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Oh Dear. E Coli Not From Cucumbers – A Bioweapon?

June 7, 2011

Spain-Agriculture-Minister-Rosa-Aguilar-Eats-Cucumber

The genetic code reveals the history

When scientists at Germany’s
Robert Koch Institute decoded the genetic makeup of the O104 strain, they
found it to be resistant to all the following classes and combinations of
antibiotics:

• penicillins
• tetracycline
• nalidixic acid
• trimethoprim-sulfamethoxazol
• cephalosporins
• amoxicillin / clavulanic acid
• piperacillin-sulbactam
• piperacillin-tazobactam

In
addition, this O104 strain posses an ability to produce special enzymes that
give it what might be called “bacteria superpowers” known technically as
ESBLs:

“Extended-Spectrum Beta-Lactamases (ESBLs) are enzymes that
can be produced by bacteria making them resistant to cephalosporins e.g.
cefuroxime, cefotaxime and ceftazidime – which are the most widely used
antibiotics in many hospitals,” explains the Health Protection Agency in the UK
(http://www.hpa.org.uk/Topics/Infect…).

On top of
that, this O104 strain possesses two genes — TEM-1 and CTX-M-15 — that
“have been making doctors shudder since the 1990s,” reports The Guardian
(http://www.guardian.co.uk/commentis…). And why do they make doctors shudder? Because they’re so deadly that many people infected with such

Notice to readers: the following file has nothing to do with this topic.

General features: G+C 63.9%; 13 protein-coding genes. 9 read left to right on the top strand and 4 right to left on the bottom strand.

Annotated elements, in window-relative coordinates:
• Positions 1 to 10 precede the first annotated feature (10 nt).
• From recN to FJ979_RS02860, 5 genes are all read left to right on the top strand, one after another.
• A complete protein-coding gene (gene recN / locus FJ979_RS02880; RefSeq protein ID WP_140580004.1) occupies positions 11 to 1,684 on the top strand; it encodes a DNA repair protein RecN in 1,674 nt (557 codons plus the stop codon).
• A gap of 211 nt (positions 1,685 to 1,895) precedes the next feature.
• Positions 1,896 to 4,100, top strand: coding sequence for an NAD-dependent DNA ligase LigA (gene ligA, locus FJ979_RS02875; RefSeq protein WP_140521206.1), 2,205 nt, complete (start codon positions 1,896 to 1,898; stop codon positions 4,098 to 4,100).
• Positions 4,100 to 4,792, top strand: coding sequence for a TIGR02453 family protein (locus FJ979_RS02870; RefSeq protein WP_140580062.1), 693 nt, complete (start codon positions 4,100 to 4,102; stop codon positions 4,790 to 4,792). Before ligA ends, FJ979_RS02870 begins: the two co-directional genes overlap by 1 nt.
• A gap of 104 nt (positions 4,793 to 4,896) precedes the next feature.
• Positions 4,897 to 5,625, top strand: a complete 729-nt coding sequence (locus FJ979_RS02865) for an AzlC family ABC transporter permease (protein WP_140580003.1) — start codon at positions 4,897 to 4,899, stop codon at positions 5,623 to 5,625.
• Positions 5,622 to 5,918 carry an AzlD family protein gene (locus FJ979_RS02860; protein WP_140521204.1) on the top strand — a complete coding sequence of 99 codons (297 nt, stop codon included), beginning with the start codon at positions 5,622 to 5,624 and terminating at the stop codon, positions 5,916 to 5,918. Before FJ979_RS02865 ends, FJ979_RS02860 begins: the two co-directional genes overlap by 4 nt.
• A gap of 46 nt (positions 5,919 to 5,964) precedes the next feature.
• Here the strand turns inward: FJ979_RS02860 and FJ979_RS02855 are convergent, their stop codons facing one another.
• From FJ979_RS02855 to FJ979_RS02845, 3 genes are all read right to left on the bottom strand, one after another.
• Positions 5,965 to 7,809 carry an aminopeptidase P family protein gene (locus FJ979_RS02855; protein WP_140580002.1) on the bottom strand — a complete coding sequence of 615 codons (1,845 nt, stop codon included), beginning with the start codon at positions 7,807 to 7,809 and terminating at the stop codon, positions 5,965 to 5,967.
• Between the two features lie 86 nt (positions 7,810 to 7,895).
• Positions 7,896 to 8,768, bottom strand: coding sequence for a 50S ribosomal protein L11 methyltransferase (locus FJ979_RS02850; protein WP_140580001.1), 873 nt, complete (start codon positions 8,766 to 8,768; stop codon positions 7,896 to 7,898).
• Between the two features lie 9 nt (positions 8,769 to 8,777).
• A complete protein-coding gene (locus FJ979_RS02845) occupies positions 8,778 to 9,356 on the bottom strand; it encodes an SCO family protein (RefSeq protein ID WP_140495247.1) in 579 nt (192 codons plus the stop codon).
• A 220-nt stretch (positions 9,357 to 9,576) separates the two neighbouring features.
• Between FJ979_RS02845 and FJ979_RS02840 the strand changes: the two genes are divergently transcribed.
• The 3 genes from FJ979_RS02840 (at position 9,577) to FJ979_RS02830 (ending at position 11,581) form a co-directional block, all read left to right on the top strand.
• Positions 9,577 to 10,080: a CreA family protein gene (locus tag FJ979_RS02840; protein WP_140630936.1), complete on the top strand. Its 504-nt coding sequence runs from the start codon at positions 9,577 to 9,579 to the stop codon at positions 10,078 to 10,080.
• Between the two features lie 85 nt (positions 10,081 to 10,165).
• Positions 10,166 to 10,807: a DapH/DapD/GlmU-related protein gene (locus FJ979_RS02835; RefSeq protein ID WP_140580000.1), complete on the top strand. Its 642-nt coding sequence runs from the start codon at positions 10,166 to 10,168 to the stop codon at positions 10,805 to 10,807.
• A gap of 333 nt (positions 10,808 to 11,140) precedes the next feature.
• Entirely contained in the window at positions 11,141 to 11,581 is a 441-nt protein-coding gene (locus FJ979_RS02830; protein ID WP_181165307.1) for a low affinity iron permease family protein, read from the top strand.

bacteria experience critical organ failureand simply die.

Bioengineering a deadly superbug

So how, exactly, does a bacterial
strain come into existence that’s resistant to over a dozen antibiotics in
eight different drug classes
and features two deadly gene mutations plus
ESBL enzyme capabilities?

There’s really only one way this happens (and
only one way) — you have to expose this strain of e.coli to all eight
classes of antibiotics drugs. Usually this isn’t done at the same time, of
course: You first expose it to penicillin and find the surviving colonies which
are resistant to penicillin. You then take those surviving colonies and expose
them to tetracycline. The surviving colonies are now resistant to both
penicillin and tetracycline. You then expose them to a sulfa drug and collect
the surviving colonies from that, and so on. It is a process of genetic
selection
done in a laboratory with a desired outcome. This is essentially
how some bioweapons are engineered by the U.S. Army in its laboratory
facility in Ft. Detrick, Maryland…”

Learn more: http://www.naturalnews.com/032622_ecoli_bioengineering.html#ixzz1OcvKiIrj

Or how bioweapons are engineered in any country for that matter.
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